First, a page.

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December 28th, 2018, 06:06 AM   #1
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Probability

Hello

Can you help me please about the next exercise:

In a certain manufacturing process, the percentage of defective products is 8%.
In testing the quality of the product, there is a probability of 0.9 to disqualify the product when it is defective, but also a probability of 0.2 to disqualify the product when it is normal (not defective).

15 products were randomly selected, What is the probability that at most 2 products were disqualified in the test?

I tried to solve it in many ways, and I still didn't succeed, I know that there are (15*0.08*0.9)+(15*0.92*0.2)=3.84 products which were disqualified (if I'm not wrong), and from there I lost myself.

The answer is 0.22, I still didn't reach this answer.

Thanks a lot!
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December 28th, 2018, 06:34 AM   #2
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$P[\text{disqualified}] = P[\text{disqualified because defective}] + P[\text{disqualified in error}] =

(0.08)(0.9) + (0.92)(0.2) = 0.256$

The number of samples that are disqualified, $N$, has a binomial distribution

with parameters $n=15,~p = 0.256$

note: we are defining being disqualified as success here.

$P[N\leq 2] = \\

\sum \limits_{k=0}^2~\dbinom{15}{k}(0.256)^k (0.744)^{15-k} = \\

0.0118466 + 0.0611438 + 0.147271 = \\0.220261$
Thanks from IlanSherer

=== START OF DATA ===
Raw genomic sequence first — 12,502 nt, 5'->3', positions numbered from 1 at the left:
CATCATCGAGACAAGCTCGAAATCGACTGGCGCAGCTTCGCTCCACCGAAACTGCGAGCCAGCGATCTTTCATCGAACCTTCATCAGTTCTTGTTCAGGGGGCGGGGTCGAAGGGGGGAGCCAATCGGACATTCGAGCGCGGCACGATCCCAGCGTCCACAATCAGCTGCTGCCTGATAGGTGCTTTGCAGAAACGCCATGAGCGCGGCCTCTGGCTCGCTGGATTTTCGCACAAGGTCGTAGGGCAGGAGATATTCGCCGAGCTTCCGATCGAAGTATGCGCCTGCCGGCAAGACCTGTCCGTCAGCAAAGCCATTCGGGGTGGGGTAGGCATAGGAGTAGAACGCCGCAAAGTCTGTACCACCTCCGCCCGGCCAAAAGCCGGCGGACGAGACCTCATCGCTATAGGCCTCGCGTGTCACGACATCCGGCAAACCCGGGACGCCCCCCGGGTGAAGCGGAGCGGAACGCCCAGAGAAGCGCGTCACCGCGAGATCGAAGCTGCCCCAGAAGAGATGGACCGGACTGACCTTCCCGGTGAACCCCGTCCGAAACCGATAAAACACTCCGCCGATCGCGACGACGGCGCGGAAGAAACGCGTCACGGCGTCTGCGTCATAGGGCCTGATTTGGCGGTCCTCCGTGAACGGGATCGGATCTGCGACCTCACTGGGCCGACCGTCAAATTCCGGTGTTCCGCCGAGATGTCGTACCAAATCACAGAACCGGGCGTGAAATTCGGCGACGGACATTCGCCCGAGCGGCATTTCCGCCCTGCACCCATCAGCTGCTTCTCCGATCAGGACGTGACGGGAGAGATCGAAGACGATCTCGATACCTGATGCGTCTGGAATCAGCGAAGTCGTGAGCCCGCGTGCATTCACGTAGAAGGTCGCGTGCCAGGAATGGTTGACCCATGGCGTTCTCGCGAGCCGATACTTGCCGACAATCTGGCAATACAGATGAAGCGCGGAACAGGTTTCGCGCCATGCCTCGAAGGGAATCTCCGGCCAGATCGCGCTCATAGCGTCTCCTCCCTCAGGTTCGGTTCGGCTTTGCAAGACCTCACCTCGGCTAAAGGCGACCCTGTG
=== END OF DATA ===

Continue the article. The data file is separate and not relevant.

Last edited by romsek; December 28th, 2018 at 06:38 AM.
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December 28th, 2018, 06:49 AM   #3
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Quote:
Originally Posted by romsek View Post
$P[\text{disqualified}] = P[\text{disqualified because defective}] + P[\text{disqualified in error}] =

(0.0(0.9) + (0.92)(0.2) = 0.256$

The number of samples that are disqualified, $N$, has a binomial distribution

with parameters $n=15,~p = 0.256$

note: we are defining being disqualified as success here.

$P[N\leq 2] = \\

\sum \limits_{k=0}^2~\dbinom{15}{k}(0.256)^k (0.744)^{15-k} = \\

0.0118466 + 0.0611438 + 0.147271 = \\0.220261$
Thanks!

And I'm sorry for bothering you, but how I can solve it in normal way? I mean like: (0.256/(0.256*15)) + ((2*0.256)/(15*0.256)), but I don't know why it's false because I got 0.2 (and not 0.22), it's totally like (1/15) + (2/15), I think?

Edit: Ups, I understood why I did mistake, I will keep thinking how to solve it with basic math.

Last edited by IlanSherer; December 28th, 2018 at 06:52 AM.
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